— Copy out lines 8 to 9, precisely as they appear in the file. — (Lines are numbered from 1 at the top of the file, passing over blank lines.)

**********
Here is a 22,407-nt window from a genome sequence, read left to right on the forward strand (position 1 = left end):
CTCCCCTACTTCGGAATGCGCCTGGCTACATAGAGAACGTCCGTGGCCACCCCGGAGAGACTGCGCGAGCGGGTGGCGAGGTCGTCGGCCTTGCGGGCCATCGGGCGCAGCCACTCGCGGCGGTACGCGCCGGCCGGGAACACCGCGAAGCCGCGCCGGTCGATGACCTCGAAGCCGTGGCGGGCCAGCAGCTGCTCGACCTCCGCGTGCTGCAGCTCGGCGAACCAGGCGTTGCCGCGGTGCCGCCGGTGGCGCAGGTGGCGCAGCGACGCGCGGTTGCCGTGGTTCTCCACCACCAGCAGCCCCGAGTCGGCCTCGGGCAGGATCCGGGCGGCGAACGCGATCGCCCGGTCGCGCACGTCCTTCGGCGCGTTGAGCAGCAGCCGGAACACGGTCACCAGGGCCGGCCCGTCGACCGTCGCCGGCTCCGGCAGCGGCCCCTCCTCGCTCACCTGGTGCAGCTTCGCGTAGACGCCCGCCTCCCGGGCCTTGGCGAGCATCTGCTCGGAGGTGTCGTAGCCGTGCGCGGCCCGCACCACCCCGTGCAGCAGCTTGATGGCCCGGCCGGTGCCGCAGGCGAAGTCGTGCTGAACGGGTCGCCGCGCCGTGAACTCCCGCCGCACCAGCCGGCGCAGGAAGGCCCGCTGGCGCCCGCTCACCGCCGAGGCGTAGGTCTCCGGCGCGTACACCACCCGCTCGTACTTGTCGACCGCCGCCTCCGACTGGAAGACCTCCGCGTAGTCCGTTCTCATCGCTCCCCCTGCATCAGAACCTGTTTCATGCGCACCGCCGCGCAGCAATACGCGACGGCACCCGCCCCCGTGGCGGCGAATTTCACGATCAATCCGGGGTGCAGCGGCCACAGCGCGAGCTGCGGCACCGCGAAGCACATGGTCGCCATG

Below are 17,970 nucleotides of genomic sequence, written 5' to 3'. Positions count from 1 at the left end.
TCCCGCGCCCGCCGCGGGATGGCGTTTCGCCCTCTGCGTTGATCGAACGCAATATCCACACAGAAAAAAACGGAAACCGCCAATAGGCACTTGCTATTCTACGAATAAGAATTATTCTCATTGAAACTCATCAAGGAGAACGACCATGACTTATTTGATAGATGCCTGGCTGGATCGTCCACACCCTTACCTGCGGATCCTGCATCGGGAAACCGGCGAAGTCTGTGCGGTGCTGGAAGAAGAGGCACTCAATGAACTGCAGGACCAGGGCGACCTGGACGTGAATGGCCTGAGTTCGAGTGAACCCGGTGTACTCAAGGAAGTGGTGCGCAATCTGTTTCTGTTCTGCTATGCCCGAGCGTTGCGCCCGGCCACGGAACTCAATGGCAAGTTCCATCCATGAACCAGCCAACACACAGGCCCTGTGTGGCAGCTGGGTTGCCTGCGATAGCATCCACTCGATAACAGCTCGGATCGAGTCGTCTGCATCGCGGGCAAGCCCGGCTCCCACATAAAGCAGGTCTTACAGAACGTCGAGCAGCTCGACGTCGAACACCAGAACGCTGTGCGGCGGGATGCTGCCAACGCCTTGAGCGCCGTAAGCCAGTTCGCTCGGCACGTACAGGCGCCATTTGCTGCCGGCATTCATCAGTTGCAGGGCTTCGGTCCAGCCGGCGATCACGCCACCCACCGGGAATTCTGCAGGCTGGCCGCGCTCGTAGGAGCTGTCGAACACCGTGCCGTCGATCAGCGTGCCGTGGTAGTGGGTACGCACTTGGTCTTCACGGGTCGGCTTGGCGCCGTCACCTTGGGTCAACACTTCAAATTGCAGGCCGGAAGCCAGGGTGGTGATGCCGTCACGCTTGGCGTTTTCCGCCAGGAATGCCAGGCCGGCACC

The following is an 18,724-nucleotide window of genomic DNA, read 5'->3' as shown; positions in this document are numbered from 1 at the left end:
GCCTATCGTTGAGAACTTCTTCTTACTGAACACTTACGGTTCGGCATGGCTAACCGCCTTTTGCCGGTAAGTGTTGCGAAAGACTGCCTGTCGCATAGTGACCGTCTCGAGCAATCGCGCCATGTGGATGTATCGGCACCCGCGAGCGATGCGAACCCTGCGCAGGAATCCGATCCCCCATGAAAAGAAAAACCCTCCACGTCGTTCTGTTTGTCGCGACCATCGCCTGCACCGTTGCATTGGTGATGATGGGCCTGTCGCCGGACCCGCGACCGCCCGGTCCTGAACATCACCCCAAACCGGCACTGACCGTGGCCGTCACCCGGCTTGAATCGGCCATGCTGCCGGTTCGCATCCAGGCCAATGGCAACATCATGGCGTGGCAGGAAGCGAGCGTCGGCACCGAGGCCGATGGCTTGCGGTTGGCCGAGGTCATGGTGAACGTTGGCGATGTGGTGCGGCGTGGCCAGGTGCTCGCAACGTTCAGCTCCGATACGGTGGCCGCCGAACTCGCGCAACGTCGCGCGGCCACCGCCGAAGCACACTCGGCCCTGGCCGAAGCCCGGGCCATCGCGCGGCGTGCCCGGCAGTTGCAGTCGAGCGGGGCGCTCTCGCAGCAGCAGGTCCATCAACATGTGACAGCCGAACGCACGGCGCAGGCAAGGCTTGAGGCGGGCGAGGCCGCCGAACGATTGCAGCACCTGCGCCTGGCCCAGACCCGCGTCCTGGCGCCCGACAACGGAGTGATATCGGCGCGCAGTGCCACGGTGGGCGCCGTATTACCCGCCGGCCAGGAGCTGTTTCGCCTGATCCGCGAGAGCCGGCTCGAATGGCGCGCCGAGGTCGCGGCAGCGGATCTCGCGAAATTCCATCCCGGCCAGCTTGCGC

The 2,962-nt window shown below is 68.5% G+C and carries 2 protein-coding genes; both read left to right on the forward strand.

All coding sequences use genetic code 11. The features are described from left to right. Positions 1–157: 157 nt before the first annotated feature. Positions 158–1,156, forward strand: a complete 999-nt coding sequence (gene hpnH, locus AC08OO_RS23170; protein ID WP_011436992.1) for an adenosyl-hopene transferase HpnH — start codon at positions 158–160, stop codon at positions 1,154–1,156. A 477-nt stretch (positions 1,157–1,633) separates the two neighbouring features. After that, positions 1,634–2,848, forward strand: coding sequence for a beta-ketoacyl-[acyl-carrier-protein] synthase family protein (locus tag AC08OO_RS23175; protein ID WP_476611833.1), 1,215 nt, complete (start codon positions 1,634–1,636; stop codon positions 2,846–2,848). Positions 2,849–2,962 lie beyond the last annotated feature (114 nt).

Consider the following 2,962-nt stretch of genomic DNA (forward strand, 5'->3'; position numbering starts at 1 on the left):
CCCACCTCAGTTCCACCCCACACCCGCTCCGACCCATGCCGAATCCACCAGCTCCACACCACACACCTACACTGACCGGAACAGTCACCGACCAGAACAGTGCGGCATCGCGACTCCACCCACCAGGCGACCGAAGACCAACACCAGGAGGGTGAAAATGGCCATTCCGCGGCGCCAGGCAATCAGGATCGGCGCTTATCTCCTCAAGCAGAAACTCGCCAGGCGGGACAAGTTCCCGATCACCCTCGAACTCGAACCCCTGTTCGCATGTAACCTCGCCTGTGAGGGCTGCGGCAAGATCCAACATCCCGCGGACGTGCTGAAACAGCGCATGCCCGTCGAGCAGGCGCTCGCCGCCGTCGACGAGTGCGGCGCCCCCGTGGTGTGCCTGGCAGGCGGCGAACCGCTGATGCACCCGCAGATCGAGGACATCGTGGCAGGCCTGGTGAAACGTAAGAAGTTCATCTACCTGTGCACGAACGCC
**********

All coding sequences use genetic code 11. The features are described from left to right. Positions 1–157: 157 nt before the first annotated feature. Positions 158–1,156, forward strand: a complete 999-nt coding sequence (gene hpnH, locus AC08OO_RS23170; protein ID WP_011436992.1) for an adenosyl-hopene transferase HpnH — start codon at positions 158–160, stop codon at positions 1,154–1,156. A 477-nt stretch (positions 1,157–1,633) separates the two neighbouring features. After that, positions 1,634–2,848, forward strand: coding sequence for a beta-ketoacyl-[acyl-carrier-protein] synthase family protein (locus tag AC08OO_RS23175; protein ID WP_476611833.1), 1,215 nt, complete (start codon positions 1,634–1,636; stop codon positions 2,846–2,848). Positions 2,849–2,962 lie beyond the last annotated feature (114 nt).

Consider the following 2,962-nt stretch of genomic DNA (forward strand, 5'->3'; position numbering starts at 1 on the left):